Sometimes it’s obvious what you need to woodshed, perhaps because your job requires you to have a certain skillset and you know that you are very poor at certain areas. If you’re not so sure, or can think of so many things you need to know, or would like to know, then try out a few at once. It will soon become apparent which skills you’ll become really interested in and which you might leave until later.
How to woodshed
Take a course or learn online
You can decide to make a large time and possibly financial commitment by taking an established course by a university, business or organisation. However, this isn’t the only way you can learn new skills. There are many online courses that will help you learn new skills, particularly business, entrepreneurship, marketing and technical skills. Providers include Skillshare and Treehouse.
Woodshed on the job
A great way to learn is to put yourself in situations that require you to learn, which often means stepping outside your comfort zone. Perhaps try the following:
1. Work in a couple of pre-openings in different locations
2. Manage different types of spas in different stages of the growth cycle. For example: recently opened, 18 months into operation or a spa that has been open for over 10 years and now needs a renovation or change of positioning
3. Manage different types of teams with different structures
If you can manage to do all this, you’ll be well on the way to being a star spa manager, who can attract a salary to match their reputation.
Don’t give up
It’s never too late to learn new skills, so don’t be put off learning skills because you think you are too old or not the correct gender/age/culture. This Wall Street Journal article offers a refreshing take on the idea that it’s never too late to learn skills like skiing, another language or coding. You just need to admit that you will make mistakes; and that you can then learn from them.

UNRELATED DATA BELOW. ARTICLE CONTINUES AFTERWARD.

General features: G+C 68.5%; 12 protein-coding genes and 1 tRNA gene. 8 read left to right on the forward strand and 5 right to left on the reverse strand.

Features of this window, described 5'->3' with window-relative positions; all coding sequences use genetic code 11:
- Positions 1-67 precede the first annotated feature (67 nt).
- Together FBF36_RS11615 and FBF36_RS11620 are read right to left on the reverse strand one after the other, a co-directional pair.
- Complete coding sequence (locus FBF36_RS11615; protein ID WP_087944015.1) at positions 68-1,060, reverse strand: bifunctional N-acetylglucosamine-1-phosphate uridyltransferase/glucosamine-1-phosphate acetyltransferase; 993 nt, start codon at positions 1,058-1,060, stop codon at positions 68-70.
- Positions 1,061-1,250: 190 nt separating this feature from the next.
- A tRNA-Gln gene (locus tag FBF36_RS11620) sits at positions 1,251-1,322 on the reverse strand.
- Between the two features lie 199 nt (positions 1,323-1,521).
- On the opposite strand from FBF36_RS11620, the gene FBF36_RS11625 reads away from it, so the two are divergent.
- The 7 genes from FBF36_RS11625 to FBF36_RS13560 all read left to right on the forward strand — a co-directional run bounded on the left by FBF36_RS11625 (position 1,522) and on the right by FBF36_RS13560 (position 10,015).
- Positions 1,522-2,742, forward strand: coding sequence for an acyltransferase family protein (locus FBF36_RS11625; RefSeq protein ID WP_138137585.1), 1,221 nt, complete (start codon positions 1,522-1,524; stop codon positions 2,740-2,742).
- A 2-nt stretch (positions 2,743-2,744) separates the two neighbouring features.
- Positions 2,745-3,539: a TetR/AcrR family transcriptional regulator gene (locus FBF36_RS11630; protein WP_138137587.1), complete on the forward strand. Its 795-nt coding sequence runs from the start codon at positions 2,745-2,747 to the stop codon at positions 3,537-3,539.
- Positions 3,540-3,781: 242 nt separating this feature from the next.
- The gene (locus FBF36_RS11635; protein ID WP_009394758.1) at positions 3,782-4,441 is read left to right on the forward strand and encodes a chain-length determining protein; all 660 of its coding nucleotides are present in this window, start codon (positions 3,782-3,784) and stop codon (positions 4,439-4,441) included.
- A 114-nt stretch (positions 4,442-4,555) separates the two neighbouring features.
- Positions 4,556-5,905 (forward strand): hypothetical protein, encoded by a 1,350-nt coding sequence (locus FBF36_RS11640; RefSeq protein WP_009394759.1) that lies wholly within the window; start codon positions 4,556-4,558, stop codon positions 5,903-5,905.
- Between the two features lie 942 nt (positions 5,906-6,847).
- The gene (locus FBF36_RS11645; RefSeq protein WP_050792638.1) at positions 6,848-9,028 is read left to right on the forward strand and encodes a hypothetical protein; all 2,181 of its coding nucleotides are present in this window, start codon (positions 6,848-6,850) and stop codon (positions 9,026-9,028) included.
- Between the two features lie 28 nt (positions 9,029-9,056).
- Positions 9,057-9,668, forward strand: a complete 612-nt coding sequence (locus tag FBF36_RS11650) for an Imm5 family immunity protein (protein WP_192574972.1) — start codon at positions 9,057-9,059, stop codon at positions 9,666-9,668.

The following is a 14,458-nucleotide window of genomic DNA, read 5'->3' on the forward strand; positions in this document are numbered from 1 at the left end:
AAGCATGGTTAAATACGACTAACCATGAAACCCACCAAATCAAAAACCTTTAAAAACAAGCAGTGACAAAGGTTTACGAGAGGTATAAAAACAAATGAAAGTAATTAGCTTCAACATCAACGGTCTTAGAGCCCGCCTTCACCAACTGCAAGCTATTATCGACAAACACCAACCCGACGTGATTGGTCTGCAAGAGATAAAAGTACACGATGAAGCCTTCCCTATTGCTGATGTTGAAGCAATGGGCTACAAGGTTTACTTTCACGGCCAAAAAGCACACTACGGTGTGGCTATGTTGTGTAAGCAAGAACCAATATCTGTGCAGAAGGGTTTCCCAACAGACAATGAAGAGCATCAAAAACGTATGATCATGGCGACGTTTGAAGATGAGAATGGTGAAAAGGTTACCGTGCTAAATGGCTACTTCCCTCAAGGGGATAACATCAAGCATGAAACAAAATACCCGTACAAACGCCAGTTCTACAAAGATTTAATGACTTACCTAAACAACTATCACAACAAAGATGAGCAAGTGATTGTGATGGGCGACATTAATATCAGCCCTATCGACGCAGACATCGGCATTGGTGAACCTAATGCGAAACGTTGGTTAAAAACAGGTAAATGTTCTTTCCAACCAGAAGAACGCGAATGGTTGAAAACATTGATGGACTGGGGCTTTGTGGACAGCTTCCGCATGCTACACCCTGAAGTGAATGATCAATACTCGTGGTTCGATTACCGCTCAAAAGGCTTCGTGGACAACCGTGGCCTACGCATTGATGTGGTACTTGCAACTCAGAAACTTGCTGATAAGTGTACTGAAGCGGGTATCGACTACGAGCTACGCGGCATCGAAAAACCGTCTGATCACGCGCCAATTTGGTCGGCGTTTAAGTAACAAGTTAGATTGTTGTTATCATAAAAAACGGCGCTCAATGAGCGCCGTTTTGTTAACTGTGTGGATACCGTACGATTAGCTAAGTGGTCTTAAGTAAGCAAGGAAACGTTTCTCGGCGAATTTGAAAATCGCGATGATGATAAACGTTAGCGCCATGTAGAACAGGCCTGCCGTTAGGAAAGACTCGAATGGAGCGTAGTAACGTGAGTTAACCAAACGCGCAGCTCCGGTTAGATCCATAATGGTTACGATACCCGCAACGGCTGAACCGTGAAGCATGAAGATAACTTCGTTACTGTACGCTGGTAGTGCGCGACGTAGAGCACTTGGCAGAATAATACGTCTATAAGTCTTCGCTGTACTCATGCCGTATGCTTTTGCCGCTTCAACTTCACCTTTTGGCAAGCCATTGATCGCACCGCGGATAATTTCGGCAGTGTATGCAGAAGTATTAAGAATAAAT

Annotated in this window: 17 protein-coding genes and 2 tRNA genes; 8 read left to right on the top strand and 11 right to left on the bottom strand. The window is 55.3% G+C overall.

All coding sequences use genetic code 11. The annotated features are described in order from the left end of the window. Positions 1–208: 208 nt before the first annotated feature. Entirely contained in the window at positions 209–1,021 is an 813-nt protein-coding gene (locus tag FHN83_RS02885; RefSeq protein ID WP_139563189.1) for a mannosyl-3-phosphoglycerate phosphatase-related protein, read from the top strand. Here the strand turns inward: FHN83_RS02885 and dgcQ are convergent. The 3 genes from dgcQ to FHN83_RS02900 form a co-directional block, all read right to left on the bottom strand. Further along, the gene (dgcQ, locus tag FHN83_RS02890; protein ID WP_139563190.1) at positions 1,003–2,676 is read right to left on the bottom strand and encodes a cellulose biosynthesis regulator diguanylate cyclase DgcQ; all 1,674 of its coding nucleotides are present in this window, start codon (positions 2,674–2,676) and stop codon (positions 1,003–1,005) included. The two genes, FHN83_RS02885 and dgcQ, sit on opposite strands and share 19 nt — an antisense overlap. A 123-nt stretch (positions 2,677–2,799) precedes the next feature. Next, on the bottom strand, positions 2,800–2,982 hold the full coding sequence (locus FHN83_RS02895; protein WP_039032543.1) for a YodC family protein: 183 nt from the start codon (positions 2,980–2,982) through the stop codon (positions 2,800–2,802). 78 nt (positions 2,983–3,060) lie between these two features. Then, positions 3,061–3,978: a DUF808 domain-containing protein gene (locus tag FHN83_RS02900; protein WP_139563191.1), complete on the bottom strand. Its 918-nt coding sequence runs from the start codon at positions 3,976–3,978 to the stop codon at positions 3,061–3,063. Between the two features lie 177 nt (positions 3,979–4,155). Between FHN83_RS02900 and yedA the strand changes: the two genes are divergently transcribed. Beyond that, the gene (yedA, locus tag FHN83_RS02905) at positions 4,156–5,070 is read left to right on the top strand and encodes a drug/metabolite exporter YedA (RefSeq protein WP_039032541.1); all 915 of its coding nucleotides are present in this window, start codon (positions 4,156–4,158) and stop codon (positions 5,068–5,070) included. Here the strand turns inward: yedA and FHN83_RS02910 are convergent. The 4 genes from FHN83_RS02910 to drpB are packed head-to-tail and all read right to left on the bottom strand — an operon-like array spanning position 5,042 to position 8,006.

Time is the most valuable asset you don’t own. You may or may not realise it yet, but how you use or don’t use your time is going to be the best indication of where your future is going to take you. Marc Cuban.
Learn when to stop
It can be hard knowing when you have actually ‘learnt’ something. However, speaker and coach Jason SurfApp offers some useful advice: you’ve finished when “you have less fear and more confidence.” He goes on to qualify that he doesn’t mean overconfidence – just genuine confidence that results from knowing how to do something. He goes on to say that another useful metric is knowing “when you can provide value for other people” and that “you feel like you’re going over stuff you remember”.
Once you’ve decided that you’ve woodshedded a skill long enough, measure your success against your goal. Are you more efficient and hence working fewer hours per week? Have you secured a raise? Do you feel happier getting up in the morning? If the answer is yes, then congratulations! You are a successful woodshedder – you just need to decide now what other goal you want to achieve and how best to do it.
If you haven’t achieved your goal though don’t worry. You either need to woodshed a bit longer or perhaps learn a complementary skill. Try and make woodshedding a part of your life though. In one year, two years or five years time you’ll fervently thank yourself for it.
Spa management woodshedding is about investing in your own skills, thereby securing your longer-term career prospects. Done well, it can launch your career to new heights (or even lead to an amazing career pivot). However, woodshedding involves time, dedication and an ability to think strategically about your own life and goals. If you are serious about your future as a star spa manager or director, the benefits of woodshedding will far outweigh the downsides.